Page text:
Court Business Paralyzed as Prosecutors Strike

3055 Views Luweero, Uganda

In short
Currently the lowest ranking State Prosecutor earns a gross salary of 645,000 Shillings while those at the rank of Senior Principal State Attorney earn 2.1 million Shillings a month. The Deputy Director of Public Prosecution is paid 2.9 million Shillings; the Assistant DPP earns 2.4 million Shillings while the DPP earns 11 million Shillings.

Scores of complainants and suspects are stranded in courts across the country as State Prosecutors laid down their tools over low pay and poor working conditions.

Currently the lowest ranking State Prosecutor earns a gross salary of 645,000 Shillings while those at the rank of Senior Principal State Attorney earn 2.1 million Shillings a month. The Deputy Director of Public Prosecution is paid 2.9 million Shillings; the Assistant DPP earns 2.4 million Shillings while the DPP earns 11 million Shillings.

But the Prosecutors, under the umbrella Uganda Association of Prosecutors (UAP), are demanding that the minimum salary of the lower ranking officials be raised to at least 9 million Shillings and 40 million Shillings for the Director of Public Prosecutions.

They had given the state a period of 14 days from June 23, within which to announce changes in their remuneration. The days elapsed yesterday without any change, leading to a strike that has paralyzed business in courts across the country.

In Luweero, plaintiffs, defendants and witnesses turned up at Luweero magistrate court for hearing of their cases but were told that court couldn't proceed in the absence of prosecutors.

There are three State Prosecutors handling cases at the Magistrates and High Court in Luweero. However, only one reported to the office today.

Luweero Resident State Attorney Beatrice Alok told URN that she had turned up out of courtesy because there was a special high court session presided over by Justice Elizabeth Kabanda whom she had not earlier on informed about her absence over strike.

State Attorney Beatrice Alok later met Justice Elizabeth Kabanda and informed her about the ongoing strike at court but they agreed to work today as they monitor the situation before 4pm to determine whether to adjourn until the strike is called off or not.

All cases in Luweero Grade II and Chief Magistrate courts today were adjourned.

Charles Sserubuuga, the Luweero Chief Magistrate had eight cases to handle today. However he told URN he has decided to adjourn all cases brought to him and stayed in office for administrative work because of the strike.  He adds that their grievances are genuine and equally disappointed over salary disparities in government positions.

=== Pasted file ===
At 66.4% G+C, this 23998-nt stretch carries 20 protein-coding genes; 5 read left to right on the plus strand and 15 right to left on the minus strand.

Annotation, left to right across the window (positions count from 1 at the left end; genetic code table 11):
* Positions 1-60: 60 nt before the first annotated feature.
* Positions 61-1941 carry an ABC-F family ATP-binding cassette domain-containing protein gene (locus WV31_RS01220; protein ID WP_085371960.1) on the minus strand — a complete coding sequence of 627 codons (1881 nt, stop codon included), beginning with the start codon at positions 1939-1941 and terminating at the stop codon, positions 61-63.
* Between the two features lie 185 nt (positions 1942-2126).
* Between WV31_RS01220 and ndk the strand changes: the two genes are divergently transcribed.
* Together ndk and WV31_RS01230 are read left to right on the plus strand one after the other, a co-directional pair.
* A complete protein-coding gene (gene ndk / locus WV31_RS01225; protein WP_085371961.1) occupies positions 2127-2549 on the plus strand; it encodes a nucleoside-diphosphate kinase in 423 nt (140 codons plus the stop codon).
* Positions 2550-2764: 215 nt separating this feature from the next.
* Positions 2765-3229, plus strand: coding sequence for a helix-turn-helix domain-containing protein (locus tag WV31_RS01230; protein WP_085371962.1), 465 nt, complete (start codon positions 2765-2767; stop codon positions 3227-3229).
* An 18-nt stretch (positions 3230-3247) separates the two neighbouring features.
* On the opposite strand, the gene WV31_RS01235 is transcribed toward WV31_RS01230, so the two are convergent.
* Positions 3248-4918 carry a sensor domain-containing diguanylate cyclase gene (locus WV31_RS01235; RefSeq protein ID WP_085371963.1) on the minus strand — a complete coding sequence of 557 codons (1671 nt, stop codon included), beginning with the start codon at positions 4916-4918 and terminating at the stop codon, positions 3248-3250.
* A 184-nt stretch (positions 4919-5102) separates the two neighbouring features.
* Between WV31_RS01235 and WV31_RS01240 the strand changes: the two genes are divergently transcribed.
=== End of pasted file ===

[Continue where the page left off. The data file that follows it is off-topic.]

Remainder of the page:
Some suspects' bails were extended and other remanded further.
 
Police, suspects, complainants and witness have asked the prosecutors to call off the strike and use dialogue to address their grievances

Savannah Regional Police Spokesperson Paul Kangavve says that the strike may also paralyze police investigations since this is always done with guidance of state prosecutors. He adds that to avoid crowding of police cells over unsanctioned files by the state, they are considering giving police bond to suspects on minor cases.
 
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Kakabala parish councillor Salim Zimula says many people spent transport to attend the court session and stand surety for their relatives in vain. He adds that the strike has denied suspects a right to speedy trial.
 
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Emmanuel Busulwa, a resident of Janda village in Zirobwe Sub County is among complainants who were found stuck at court after finding the State attorney on strike. Busulwa expressed dismay at the strike saying its meaningless to table demands after the budgeting process.
 
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Senior Communications Officer for the Judiciary Solomon Muyita confirms the paralysis across the country adding that it's likely to increase the backlog in courts of law.  
 
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About the author

Brian Luwaga
Since Brian Luwaga joined Uganda Radio Network in 2011, he is still amazed how, "URN is a place that gives journalists a chance to enhance their skills . It gives a journalist an opportunity to adopt and master various aspects of journalism that include radio broadcast, social media, photography and television production."

A practicing journalist since 2009, first with Star FM, Luwaga has always been keen to write about the concerns of the "common person." Based for much of his career in Luweero, Luwaga takes it as a compliment if politicians complain that his reporting is too harsh.

In his journalism, Luwaga likes to merge the past with the present. He believes you cannot understand what is happening now, if you do not have a grounding in the past. Brian Luwaga is the Luweero URN bureau chief. Nakasongola, Nakaseke, Mityana, Mubende and Wakiso districts fall under his docket.

Luwaga is interested in humanitarian work and is a keen Rotarian.